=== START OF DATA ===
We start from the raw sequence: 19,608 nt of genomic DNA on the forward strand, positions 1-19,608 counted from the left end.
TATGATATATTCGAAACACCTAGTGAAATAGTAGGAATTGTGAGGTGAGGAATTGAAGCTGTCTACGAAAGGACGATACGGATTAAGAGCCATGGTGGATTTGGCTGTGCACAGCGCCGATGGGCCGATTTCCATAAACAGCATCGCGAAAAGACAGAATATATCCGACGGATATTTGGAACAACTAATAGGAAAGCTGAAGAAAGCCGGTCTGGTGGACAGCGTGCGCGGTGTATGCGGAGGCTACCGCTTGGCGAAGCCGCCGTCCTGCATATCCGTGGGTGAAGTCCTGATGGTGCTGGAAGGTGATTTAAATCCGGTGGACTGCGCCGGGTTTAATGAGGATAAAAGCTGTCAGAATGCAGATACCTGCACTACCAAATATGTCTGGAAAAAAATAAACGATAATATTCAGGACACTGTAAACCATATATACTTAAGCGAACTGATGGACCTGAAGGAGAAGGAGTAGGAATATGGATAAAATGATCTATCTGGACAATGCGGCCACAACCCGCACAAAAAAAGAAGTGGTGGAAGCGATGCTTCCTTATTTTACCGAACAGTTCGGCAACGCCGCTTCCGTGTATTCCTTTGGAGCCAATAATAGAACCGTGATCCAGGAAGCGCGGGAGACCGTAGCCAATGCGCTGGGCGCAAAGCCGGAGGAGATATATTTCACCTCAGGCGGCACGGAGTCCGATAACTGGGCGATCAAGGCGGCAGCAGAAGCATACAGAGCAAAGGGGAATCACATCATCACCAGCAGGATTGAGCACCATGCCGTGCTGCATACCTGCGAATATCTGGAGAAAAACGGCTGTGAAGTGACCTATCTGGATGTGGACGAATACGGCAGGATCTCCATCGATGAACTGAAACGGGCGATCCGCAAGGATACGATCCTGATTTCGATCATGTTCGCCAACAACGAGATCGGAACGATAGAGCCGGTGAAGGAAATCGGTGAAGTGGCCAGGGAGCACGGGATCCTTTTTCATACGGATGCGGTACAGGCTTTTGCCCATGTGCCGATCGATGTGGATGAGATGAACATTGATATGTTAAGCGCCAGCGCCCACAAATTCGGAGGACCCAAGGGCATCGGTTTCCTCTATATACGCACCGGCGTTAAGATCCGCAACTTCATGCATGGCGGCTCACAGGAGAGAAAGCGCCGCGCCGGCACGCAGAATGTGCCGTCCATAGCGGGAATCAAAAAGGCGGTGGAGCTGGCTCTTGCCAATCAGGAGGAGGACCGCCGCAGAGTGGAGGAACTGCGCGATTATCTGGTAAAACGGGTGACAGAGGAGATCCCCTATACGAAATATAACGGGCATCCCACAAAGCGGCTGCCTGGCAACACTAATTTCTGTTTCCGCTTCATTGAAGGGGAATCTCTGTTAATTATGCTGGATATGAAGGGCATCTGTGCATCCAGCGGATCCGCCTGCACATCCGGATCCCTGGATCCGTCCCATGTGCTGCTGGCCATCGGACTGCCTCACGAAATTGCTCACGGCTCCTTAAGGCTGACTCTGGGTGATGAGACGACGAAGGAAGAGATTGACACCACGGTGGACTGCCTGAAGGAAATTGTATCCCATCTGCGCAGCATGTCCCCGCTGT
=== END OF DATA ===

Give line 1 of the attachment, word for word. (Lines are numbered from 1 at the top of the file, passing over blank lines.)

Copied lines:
We start from the raw sequence: 19,608 nt of genomic DNA on the forward strand, positions 1-19,608 counted from the left end.